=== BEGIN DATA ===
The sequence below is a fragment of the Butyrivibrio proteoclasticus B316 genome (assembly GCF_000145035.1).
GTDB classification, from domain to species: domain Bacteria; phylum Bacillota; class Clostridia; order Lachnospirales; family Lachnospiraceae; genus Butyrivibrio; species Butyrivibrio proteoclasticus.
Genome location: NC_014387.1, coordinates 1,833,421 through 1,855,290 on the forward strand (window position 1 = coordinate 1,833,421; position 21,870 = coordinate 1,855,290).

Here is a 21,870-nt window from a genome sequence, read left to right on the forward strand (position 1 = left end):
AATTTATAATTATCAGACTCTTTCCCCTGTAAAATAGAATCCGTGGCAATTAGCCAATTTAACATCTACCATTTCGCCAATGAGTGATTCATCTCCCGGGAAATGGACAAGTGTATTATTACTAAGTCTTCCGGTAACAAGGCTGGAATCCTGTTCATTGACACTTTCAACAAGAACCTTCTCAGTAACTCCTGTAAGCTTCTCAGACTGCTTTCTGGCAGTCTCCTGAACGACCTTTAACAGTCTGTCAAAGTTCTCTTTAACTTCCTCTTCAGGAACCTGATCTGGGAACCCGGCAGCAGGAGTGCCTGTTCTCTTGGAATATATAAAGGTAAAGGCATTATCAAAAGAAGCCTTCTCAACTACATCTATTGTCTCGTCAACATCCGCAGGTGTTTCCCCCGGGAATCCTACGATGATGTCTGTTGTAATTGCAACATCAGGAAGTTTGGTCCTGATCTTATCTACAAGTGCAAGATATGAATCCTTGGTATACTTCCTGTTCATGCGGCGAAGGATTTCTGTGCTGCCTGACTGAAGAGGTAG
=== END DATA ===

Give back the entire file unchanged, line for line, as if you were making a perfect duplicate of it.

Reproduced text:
The sequence below is a fragment of the Butyrivibrio proteoclasticus B316 genome (assembly GCF_000145035.1).
GTDB classification, from domain to species: domain Bacteria; phylum Bacillota; class Clostridia; order Lachnospirales; family Lachnospiraceae; genus Butyrivibrio; species Butyrivibrio proteoclasticus.
Genome location: NC_014387.1, coordinates 1,833,421 through 1,855,290 on the forward strand (window position 1 = coordinate 1,833,421; position 21,870 = coordinate 1,855,290).

Here is a 21,870-nt window from a genome sequence, read left to right on the forward strand (position 1 = left end):
AATTTATAATTATCAGACTCTTTCCCCTGTAAAATAGAATCCGTGGCAATTAGCCAATTTAACATCTACCATTTCGCCAATGAGTGATTCATCTCCCGGGAAATGGACAAGTGTATTATTACTAAGTCTTCCGGTAACAAGGCTGGAATCCTGTTCATTGACACTTTCAACAAGAACCTTCTCAGTAACTCCTGTAAGCTTCTCAGACTGCTTTCTGGCAGTCTCCTGAACGACCTTTAACAGTCTGTCAAAGTTCTCTTTAACTTCCTCTTCAGGAACCTGATCTGGGAACCCGGCAGCAGGAGTGCCTGTTCTCTTGGAATATATAAAGGTAAAGGCATTATCAAAAGAAGCCTTCTCAACTACATCTATTGTCTCGTCAACATCCGCAGGTGTTTCCCCCGGGAATCCTACGATGATGTCTGTTGTAATTGCAACATCAGGAAGTTTGGTCCTGATCTTATCTACAAGTGCAAGATATGAATCCTTGGTATACTTCCTGTTCATGCGGCGAAGGATTTCTGTGCTGCCTGACTGAAGAGGTAG